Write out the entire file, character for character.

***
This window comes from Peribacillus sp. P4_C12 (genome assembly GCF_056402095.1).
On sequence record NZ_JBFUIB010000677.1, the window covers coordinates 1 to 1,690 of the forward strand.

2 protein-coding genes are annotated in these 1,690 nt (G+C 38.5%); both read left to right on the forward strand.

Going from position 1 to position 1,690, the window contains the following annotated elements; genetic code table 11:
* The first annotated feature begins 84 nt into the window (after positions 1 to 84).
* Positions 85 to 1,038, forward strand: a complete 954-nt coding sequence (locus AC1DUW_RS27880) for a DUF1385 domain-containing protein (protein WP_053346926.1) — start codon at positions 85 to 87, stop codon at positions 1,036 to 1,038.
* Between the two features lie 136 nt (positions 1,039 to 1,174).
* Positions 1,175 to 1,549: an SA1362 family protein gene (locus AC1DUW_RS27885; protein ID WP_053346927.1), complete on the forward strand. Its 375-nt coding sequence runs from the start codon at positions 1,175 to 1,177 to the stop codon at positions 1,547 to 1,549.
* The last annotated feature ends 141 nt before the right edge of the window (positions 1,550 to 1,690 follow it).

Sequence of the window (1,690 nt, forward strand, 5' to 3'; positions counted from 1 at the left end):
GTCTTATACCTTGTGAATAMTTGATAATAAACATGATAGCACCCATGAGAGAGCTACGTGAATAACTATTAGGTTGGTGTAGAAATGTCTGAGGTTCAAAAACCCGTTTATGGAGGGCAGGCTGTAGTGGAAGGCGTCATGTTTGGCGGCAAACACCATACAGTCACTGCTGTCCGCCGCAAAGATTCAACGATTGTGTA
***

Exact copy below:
This window comes from Peribacillus sp. P4_C12 (genome assembly GCF_056402095.1).
On sequence record NZ_JBFUIB010000677.1, the window covers coordinates 1 to 1,690 of the forward strand.

2 protein-coding genes are annotated in these 1,690 nt (G+C 38.5%); both read left to right on the forward strand.

Going from position 1 to position 1,690, the window contains the following annotated elements; genetic code table 11:
* The first annotated feature begins 84 nt into the window (after positions 1 to 84).
* Positions 85 to 1,038, forward strand: a complete 954-nt coding sequence (locus AC1DUW_RS27880) for a DUF1385 domain-containing protein (protein WP_053346926.1) — start codon at positions 85 to 87, stop codon at positions 1,036 to 1,038.
* Between the two features lie 136 nt (positions 1,039 to 1,174).
* Positions 1,175 to 1,549: an SA1362 family protein gene (locus AC1DUW_RS27885; protein ID WP_053346927.1), complete on the forward strand. Its 375-nt coding sequence runs from the start codon at positions 1,175 to 1,177 to the stop codon at positions 1,547 to 1,549.
* The last annotated feature ends 141 nt before the right edge of the window (positions 1,550 to 1,690 follow it).

Sequence of the window (1,690 nt, forward strand, 5' to 3'; positions counted from 1 at the left end):
GTCTTATACCTTGTGAATAMTTGATAATAAACATGATAGCACCCATGAGAGAGCTACGTGAATAACTATTAGGTTGGTGTAGAAATGTCTGAGGTTCAAAAACCCGTTTATGGAGGGCAGGCTGTAGTGGAAGGCGTCATGTTTGGCGGCAAACACCATACAGTCACTGCTGTCCGCCGCAAAGATTCAACGATTGTGTA